Ian Dickson @IDickson258 & Dr Cat HugMan's @notjustanumber Speech @ #GMCareLeavers Care Leaver Event
I’m Ian Dickson, Chair of the Conference for Care Experienced People.
This is my colleague Dr Catriona Hugman – Cat to her friends. Cat and I are the Little and Large, the Laurel and Hardy of the Conference team.
We want to speak to you for a few moments about our conference for care experienced people, and about the messages that emerged from it and what they might mean to you.
Firstly, may I say what a pleasure it is to be back in Manchester.
As a tiny boy, I was taken into care by the old Manchester Children’s Department. My family lived in Ancoats, here in Manchester. Obviously, that was before Ancoats went up market and poor folk couldn’t afford to live there anymore!
For most of my childhood I was in care here in Manchester in children’s homes and foster care across this city.
I truanted from school here in Manchester, and me and my mates used to go drinking in a pub in Manchester city centre we knew who served underage drinkers. To us, it was Tib Street in Town – Nowadays it is exotically called “The Northern Quarter”!
For a while as a teenager I was homeless here in Manchester - Manchester was not so attractive then.
It was here in Manchester where I became a social worker, at the old Area 1 office on Mosley Street in the city centre. For many years I was the only care experienced person I knew of in social work and it was a lonely isolated existence, like living in a foreign country without being able to speak the language.
Years later, I learned that the Director of the Manchester Children’s Department when I was in care - Dr Ian Brown – was himself care experienced. How I wish I had known that as a young social worker!
To have had a kindred spirit, a role model to look up to would have been such a comfort.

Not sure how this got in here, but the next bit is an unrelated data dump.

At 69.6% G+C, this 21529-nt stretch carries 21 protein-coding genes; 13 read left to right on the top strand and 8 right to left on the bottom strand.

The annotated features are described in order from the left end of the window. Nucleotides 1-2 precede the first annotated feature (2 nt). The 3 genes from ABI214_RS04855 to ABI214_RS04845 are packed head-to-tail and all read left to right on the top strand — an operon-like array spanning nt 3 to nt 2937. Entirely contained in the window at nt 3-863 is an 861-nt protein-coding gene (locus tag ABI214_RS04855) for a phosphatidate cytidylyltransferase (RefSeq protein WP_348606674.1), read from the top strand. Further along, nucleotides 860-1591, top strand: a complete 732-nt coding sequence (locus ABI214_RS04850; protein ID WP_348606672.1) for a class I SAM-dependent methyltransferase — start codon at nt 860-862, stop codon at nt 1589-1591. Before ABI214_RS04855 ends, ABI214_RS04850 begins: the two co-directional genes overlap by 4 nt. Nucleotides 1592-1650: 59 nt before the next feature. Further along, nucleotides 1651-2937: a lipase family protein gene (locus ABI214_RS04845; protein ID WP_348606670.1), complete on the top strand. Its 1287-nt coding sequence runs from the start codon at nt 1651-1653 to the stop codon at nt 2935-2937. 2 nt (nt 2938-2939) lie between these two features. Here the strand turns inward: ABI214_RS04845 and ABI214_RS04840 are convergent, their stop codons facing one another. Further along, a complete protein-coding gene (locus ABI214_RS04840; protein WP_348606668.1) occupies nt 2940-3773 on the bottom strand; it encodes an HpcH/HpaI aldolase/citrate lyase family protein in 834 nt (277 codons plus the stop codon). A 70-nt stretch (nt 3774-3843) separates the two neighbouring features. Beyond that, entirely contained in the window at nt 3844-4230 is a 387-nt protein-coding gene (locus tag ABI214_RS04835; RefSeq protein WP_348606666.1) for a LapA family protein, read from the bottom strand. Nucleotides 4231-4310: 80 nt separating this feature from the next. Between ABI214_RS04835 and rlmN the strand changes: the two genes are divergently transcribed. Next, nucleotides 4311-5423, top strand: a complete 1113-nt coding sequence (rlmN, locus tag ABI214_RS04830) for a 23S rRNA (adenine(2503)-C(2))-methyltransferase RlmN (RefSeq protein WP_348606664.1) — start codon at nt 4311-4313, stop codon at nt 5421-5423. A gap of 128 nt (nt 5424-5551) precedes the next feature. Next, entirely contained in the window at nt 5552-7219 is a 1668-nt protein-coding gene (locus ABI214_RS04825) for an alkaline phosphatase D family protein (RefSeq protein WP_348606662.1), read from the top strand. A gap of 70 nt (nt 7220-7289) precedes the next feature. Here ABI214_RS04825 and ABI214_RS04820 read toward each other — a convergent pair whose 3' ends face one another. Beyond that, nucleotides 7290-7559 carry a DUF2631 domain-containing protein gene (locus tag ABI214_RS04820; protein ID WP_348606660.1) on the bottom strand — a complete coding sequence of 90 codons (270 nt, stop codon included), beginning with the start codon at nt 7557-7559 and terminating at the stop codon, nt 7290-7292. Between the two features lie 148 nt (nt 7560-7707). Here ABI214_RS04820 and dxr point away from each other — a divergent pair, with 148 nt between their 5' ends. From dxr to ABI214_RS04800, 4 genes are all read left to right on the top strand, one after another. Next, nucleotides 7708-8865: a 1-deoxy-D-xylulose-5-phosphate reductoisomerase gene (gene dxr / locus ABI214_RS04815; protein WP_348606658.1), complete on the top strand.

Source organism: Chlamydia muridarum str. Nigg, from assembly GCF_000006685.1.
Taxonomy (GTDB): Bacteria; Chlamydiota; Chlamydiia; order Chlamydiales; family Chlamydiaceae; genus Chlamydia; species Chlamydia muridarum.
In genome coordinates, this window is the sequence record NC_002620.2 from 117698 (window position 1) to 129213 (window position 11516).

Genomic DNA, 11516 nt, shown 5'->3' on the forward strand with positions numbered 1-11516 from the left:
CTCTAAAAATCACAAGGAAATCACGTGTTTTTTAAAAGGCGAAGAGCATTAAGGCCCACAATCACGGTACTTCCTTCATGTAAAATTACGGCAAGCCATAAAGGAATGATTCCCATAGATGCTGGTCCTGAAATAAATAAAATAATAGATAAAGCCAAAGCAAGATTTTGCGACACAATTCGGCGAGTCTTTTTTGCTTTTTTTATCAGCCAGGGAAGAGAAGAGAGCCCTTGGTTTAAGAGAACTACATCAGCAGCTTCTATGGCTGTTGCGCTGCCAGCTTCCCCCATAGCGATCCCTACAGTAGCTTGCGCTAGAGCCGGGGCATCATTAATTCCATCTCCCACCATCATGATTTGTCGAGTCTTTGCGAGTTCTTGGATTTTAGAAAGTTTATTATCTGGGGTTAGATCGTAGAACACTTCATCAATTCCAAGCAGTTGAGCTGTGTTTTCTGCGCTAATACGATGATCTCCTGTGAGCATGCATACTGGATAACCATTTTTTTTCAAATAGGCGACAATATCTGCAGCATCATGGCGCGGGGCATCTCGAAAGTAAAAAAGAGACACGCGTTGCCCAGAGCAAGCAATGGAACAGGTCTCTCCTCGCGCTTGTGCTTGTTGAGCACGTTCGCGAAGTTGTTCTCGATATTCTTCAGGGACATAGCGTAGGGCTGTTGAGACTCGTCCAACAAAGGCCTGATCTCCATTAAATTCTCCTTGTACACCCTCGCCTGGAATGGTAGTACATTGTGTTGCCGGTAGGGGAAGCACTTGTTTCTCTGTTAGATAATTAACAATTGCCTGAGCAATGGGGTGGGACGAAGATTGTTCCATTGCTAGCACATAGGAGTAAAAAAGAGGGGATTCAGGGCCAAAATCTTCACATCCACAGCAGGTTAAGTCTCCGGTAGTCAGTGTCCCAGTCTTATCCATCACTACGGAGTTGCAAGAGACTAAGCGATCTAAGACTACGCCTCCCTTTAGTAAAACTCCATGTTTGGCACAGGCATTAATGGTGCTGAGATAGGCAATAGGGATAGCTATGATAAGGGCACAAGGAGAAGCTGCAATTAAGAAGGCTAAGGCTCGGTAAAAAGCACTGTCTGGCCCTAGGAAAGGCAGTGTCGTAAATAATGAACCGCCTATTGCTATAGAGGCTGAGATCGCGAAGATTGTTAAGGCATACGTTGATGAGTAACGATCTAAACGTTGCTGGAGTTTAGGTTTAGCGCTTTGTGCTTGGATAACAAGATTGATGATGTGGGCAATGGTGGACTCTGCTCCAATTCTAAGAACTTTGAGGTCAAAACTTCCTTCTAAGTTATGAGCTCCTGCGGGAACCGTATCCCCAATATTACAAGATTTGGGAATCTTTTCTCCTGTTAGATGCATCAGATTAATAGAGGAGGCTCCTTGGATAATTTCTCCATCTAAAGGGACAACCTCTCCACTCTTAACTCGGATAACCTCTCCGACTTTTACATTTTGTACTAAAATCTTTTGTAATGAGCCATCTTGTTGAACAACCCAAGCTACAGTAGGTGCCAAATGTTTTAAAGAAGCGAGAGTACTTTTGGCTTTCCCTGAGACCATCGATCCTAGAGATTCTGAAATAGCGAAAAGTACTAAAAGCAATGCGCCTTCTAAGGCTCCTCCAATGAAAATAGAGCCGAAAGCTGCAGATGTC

It was here in Manchester where 11 years after I left school, I went to University – this university – and started my journey into the wonders of higher education. Manchester will always be a very special place for me.
Life has been good to me since. You see before you a fat old bald bloke, utterly unremarkable in appearance. I am a retired professional, a family man, university educated. Some may even mistakenly describe me as “middle class”.
Cat might stand out in a crowd more than I do, but like me, she is just an ordinary person.
But there is that “me”, that both of us, that you cannot see. We are care leavers. There are a lot of us about - and we look just like you.
Yet to Society today, we care leavers are an invisible minority. To the care system that I grew up in we disappear at 25, or 18, 16, or even younger- the state does not recognise that the care-experience continues even long after we left “care”.
Yet still we exist, and our collective experiences span decades, but nobody ever seeks our views or our expertise on what “works” and what doesn’t work about the care system. Care experienced people are experts whose voices have been excluded from conversations and consultations about care systems.
The outcomes of care-leavers are measured, quantified and used to predict our outcomes in the future (education + mental health). Yet, despite all this there is very little research or knowledge in wider society about what really happens to care-leavers as they enter adulthood.
Assumptions are made. Even this year we have seen examples of how this can play out in areas where petitions have been mounted by NIMBYs to prevent the opening of children’s homes citing crime, anti social behaviour and noise.
To the media, we care leavers are negative stereotypes.
Research highlights time and time again how care-experienced people fill the prisons, are homeless, NEET, are over represented in the sex worker population.
Public attitudes and research combine to create this view that we care-leavers are workshy, feckless and untrustworthy.
That we will amount to nothing in our lives.
That we will grow up to abuse our own kids.
This is not true. Such generalisations, if there is any truth in them, are based on research and public knowledge about only a small proportion of the estimated 400,000 care-experienced people in UK society.
Although we care leavers are overrepresented in the national disadvantage statistics, most of us like me and Ian are utterly unremarkable.
We move through the statistics unnoticed and disappear quietly into adult life. From my own experience and research a young person who is deemed to not be thriving during the formative young adult years may on the surface appear to be evidence that the statistics are valid representations of care-leavers.
But this current evidence is problematic in two ways: